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GRAY v. LAURENS MILL ET AL.

July 12, 1957

MADELINE C. GRAY, APPELLANT,
v.
LAURENS MILL AND LIBERTY MUTUAL INS. CO., RESPONDENTS.



The opinion of the court was delivered by: Oxner, Justice.

July 12, 1957.

This is an appeal from an order of the Circuit Court denying a claim for compensation upon the ground that claimant failed to give her employer notice of the accident within the time required by Section 72-301 of the 1952 Code, which is as follows:

"Every injured employee or his representative shall immediately on the occurrence of an accident or as soon thereafter as practicable give or cause to be given to the employer a written notice of the accident and the employee shall not be entitled to physician's fees nor to any compensation which may have accrued under the terms of this Title prior to the giving of such notice, unless it can be shown that the employer, his agent or representative, had knowledge of the accident or that the party required to give such notice had been prevented from doing so by reason of physical or mental incapacity or the fraud or deceit of some third person. But no compensation shall be payable unless such written notice is given within thirty days after the occurrence of the accident or death, unless reasonable excuse is made to the satisfaction of the Commission for not giving such notice and the Commission is satisfied that the employer has not been prejudiced thereby."

Section 72-302 provides in part:

"The notice * * * shall state * * * the time, place, nature and cause of the accident and of the resulting injury or death. * * * No defect or inaccuracy in the notice shall be a bar to compensation unless the employer shall prove that his interest was prejudiced thereby and then only to the extent of such prejudice * * *."

The exceptions of claimant are to the effect that the Circuit Judge erred in holding (1) that there was no reasonable excuse for failure to give notice of the accident within the time required by Section 72-301, and (2) that the employer was prejudiced by the delay in giving the required notice. Claimant contends that under the evidence these were questions of fact for determination by the Industrial Commission.

Since no finding with respect to the first question was made by the Industrial Commission, we must decline to pass upon it and the Circuit Judge was in error in undertaking to do so. Harpe v. Kline Iron & Metal Works, 219 S.C. 527, 66 S.E.2d 30, 32. It was there stated with reference to the "reasonable excuse" and "prejudice" provisions of Section 72-301 that "a direct and positive ruling by said Commission thereabout is necessary, it being made the fact finding body or agency as to such defense."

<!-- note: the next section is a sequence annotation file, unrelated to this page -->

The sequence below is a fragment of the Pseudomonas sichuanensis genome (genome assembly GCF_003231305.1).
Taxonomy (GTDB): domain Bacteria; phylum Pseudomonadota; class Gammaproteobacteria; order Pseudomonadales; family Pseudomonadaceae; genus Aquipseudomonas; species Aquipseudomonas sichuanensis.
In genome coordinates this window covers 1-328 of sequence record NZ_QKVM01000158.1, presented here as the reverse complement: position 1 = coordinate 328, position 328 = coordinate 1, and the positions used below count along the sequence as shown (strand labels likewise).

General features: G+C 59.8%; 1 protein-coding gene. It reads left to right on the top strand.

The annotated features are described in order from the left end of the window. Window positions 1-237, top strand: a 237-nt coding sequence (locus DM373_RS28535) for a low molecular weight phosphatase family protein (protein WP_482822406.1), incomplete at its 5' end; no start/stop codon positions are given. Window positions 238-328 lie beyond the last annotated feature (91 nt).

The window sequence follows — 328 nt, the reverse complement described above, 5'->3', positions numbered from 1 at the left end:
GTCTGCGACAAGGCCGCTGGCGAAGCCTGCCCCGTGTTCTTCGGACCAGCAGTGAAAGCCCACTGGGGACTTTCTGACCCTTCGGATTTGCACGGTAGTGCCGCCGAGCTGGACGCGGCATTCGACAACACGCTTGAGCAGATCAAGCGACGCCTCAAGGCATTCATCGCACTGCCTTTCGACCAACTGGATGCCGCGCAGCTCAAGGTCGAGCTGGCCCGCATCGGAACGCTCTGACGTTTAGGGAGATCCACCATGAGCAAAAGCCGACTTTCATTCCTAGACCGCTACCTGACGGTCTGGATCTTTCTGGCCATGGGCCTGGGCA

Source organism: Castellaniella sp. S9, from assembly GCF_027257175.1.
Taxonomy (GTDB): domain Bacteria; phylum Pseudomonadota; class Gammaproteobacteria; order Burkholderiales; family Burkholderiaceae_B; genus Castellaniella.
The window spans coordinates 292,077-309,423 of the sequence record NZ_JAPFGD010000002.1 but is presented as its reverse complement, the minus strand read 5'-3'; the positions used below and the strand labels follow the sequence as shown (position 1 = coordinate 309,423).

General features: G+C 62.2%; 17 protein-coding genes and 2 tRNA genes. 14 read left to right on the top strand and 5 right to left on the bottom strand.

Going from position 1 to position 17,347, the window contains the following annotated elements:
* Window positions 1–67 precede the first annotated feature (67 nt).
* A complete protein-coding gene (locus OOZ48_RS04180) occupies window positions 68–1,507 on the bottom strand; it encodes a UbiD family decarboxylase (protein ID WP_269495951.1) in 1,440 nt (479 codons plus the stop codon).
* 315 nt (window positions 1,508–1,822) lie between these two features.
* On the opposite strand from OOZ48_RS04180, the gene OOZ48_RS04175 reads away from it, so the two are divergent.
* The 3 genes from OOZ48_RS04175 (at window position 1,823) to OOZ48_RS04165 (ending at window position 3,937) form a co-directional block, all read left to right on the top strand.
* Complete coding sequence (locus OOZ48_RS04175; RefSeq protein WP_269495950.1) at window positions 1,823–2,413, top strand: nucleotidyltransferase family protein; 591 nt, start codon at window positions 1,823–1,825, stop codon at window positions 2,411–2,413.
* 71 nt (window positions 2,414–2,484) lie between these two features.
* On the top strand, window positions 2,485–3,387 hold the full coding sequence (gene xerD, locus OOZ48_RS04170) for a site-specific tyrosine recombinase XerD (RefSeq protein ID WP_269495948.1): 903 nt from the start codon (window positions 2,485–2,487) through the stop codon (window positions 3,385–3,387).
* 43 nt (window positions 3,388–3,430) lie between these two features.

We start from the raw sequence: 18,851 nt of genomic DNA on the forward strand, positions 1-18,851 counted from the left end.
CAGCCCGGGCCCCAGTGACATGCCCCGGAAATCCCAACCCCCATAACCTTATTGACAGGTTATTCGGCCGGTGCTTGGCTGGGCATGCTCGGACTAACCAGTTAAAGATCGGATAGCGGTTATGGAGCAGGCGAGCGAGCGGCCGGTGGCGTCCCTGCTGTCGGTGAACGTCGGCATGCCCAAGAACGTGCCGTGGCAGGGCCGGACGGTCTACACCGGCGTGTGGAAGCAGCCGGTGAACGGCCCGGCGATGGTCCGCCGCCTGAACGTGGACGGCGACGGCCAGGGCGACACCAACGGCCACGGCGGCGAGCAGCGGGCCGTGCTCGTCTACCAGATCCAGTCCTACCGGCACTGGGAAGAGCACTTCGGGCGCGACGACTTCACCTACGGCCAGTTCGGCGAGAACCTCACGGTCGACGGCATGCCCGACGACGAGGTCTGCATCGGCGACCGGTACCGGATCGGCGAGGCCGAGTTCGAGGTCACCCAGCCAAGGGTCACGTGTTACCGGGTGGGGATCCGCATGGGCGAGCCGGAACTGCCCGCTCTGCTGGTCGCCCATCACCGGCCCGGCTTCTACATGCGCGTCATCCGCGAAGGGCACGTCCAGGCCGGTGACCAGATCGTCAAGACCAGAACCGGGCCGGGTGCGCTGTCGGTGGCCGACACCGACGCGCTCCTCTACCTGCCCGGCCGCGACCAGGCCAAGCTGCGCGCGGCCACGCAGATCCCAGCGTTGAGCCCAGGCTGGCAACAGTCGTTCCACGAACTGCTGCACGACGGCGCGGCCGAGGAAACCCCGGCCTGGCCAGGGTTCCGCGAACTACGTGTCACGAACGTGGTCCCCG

Nor do we think we should now undertake to pass upon the question of whether the employer was prejudiced by the failure to give timely notice. As pointed out in the Kline case, lack of prejudice does not justify compensation unless the requirement of reasonable excuse is also satisfied. There is an additional reason for not going into this question. In the opinion of the hearing Commissioner, which was adopted by the full Commission, there is no discussion of the facts with reference to prejudice. All that his opinion discloses is a conclusion "that the defendants have not been prejudiced in their investigation of the claimant's claim." We are given no information as to the facts upon which this general finding was based. As pointed out in Singleton v. Durham Laundry Co., 213 N.C. 32, 195 S.E. 34, 35, the Commission should "make such specific and definite findings upon the evidence reported as will enable this court to determine whether the general finding or conclusion should stand, particularly when there are material facts at issue." Also, see Bloomfield v. November, 219 N.Y. 374, 114 N.E. 805, 806. In the last mentioned case, the Court said:

"The Legislature has enumerated reasonable conditions under which failure to serve the notice may be excused, and we think that the attention of the commission should be fastened upon the question whether upon the proofs in a given case the circumstances do exist which are sufficient to justify such failure, and that if they do exist that fact should be properly stated as one of the facts which constitute the basis of the award. We do not think that it is good practice that the service of such notice should be excused without any finding of the existence of conditions which justify such action on the part of the commission or statement even of the theory on which the excuse has been granted."

The record contains notice of two sustaining grounds by respondents. Neither of these grounds is discussed in the opinion of the Industrial Commission nor were they passed upon by the Circuit Judge. We leave them open for determination by the Industrial Commission.

The order of the Circuit Court is reversed and the case is remanded to that Court for the purpose of entering an appropriate order sending it back to the Industrial Commission for the taking of any additional testimony ...


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